If you have been stuck in unproductive meetings where your precious time is spent discussing what could have been agreed on in 10 minutes or on issues that could have been solved by email; then you and I have the same issue with this syndrome of “Too many meetings”
I am constantly surprised how many meetings I have been invited to, that have no clear agenda or where one single person would completely take over the meeting, and, as a result drag it on for hours without yielding to any positive results.
No surprise then, that the new form of response we often receive from people who are never available is the famous “Sorry, I was in a Meeting”.
This excuse has become the norm and is seriously affecting the productivity of many organizations because we spend too much time in meetings, trainings, seminars, conferences, workshops etc.
As a trainer, I deal with two types of participants. The first is an enthusiastic bunch of people eager and grateful to be sent to seminars and trainings. They will almost offer a thanksgiving ceremony for being selected to attend my trainings. They are very demanding and want every single slide of the training material so as to share with their colleagues. These people will automatically put on silence their phones and remain concentrated throughout the training.
The second group is simply the opposite of the first on all the above aspects. The venue of the training or seminar is paramount for them because of the quality and quantity of coffee breaks and lunches offered. When these trainings, seminars or conferences involve travelling to other cities or countries, you can be sure this is the same group of people who will almost kill to be on the list of participants. Travelling allowances mean a lot to them.
While working in the hospitality industry, I was always chocked by the number of participants who will leave behind the expensive training/seminar documents given to them. In most cases, they will simply disappear after the lunch breaks to vacate to their own personal activities.
Organizing trainings, meetings, conferences, and seminars etc involve a lot of money. Most organizations spend millions in organizing them in exclusive destinations or hotels as the new trend is to impress and create a “wow factor” in participants.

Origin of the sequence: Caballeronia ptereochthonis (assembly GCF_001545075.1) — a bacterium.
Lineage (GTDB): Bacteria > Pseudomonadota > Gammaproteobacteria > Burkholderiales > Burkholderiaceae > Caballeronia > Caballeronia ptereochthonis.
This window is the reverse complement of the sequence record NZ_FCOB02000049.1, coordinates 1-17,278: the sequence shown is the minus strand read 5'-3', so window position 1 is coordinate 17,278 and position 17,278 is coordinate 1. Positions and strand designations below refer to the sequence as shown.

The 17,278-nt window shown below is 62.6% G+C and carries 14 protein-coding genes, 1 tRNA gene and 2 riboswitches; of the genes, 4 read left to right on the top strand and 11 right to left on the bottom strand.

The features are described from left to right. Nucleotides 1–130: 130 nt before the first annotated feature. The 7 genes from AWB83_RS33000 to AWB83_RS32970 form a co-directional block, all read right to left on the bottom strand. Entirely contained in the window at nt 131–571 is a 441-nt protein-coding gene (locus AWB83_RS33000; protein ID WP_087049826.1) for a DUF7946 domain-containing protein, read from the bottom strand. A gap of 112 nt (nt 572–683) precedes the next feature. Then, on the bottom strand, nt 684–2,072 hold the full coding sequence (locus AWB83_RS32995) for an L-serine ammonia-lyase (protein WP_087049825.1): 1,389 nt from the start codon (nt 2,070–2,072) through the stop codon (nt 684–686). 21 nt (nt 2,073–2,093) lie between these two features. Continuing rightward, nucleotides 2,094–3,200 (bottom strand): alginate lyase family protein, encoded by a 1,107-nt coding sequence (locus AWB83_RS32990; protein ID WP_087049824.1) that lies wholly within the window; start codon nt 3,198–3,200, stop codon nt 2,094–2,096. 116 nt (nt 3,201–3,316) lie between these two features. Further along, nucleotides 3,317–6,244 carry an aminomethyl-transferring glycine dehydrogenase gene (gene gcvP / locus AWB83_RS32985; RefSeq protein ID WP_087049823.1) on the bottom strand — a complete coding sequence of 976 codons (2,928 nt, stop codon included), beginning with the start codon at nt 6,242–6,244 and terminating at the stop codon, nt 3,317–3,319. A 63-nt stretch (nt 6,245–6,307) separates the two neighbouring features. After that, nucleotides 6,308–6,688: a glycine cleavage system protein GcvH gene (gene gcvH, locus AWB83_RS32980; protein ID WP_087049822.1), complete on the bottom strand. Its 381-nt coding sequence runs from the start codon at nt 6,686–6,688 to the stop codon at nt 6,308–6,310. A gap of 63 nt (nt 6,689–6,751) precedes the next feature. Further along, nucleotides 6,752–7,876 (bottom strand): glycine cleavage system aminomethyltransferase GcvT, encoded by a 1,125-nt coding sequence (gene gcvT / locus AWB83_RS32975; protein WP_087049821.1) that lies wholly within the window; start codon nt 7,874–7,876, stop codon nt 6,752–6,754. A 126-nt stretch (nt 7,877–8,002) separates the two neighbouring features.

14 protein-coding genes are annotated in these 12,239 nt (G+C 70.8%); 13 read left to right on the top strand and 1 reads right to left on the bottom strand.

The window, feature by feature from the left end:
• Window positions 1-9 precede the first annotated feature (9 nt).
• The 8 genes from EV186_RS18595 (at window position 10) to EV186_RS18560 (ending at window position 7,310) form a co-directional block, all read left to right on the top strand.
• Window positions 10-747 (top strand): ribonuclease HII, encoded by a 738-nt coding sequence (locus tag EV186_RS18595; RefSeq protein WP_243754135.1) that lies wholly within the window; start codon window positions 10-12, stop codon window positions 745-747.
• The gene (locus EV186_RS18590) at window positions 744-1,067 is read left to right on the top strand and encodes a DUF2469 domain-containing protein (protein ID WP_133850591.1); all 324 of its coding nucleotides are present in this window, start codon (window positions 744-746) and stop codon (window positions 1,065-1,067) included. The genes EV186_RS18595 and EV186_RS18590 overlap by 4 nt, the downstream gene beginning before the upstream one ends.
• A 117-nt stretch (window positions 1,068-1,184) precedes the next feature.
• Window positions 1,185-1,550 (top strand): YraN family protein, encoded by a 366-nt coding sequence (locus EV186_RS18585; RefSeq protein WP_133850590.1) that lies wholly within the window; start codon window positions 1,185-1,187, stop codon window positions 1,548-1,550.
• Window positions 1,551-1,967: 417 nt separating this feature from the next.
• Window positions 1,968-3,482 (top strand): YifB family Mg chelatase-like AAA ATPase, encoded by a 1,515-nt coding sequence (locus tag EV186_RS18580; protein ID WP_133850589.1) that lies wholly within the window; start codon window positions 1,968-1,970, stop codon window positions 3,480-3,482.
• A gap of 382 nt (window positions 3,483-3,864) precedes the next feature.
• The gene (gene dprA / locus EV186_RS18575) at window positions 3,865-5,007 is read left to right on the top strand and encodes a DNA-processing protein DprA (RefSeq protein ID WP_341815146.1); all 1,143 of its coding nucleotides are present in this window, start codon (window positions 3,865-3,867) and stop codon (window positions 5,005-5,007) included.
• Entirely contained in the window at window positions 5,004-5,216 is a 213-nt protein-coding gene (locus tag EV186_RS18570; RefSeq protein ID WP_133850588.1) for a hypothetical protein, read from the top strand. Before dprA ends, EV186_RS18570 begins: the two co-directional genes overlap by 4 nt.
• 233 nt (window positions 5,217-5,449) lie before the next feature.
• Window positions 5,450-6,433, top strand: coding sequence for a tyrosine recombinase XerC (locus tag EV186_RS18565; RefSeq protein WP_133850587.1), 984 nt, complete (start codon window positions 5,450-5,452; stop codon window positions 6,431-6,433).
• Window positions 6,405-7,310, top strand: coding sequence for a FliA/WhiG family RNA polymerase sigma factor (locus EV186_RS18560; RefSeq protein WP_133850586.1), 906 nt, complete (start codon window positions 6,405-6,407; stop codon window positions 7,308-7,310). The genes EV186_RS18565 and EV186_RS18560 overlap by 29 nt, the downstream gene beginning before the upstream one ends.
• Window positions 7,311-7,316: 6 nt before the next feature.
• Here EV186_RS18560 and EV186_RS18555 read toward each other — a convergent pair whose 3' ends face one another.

Much as it is difficult to measure straight away the impact of these meetings and seminars on
the productivity of participants, I strongly believe some of them can yield positive results when
participants take full advantage of them. Trainings and conferences help to upgrade one’s knowledge and offer a conducive forum for networking, sharing and discussing best practices.
This is why it is paramount that participants find time to put into practice what has been learnt and discussed in meetings/conferences before attending new ones. Instead of too many unproductive, unnecessary, unfocused and repetitive meetings, conference and seminars every week spend more time in the DOING and not only in the TALKING.
It is time we stop wasting too many hours on excessive meetings and seminars that take us away
from our businesses. If we spend less time in meetings and more in ACTION, our businesses will yield more positive results.
Also, in any business relations, whenever you are always in meetings trainings, seminars, workshops etc…rather than reassuring the customer, it rather says that you are disorganized if you need excessive meetings to have things done. It even portrays that your organization has the wrong team.
Note that your frequent absence also defines how your organization is perceived by prospects, customers, investors or partners. So before you call for a meeting or go for one, ensure you have a clear agenda with specific items, stay focused, short and practical and move on with ACTIONS.
Maybe you will need to do like this manager who will take away all the chairs out of a meeting room so that everyone stands during meetings. Believe me; his meetings rarely went longer than 15 and they took place only once a fortnight.
The author is a Customer Service Consultant and the Publisher of The Service Mag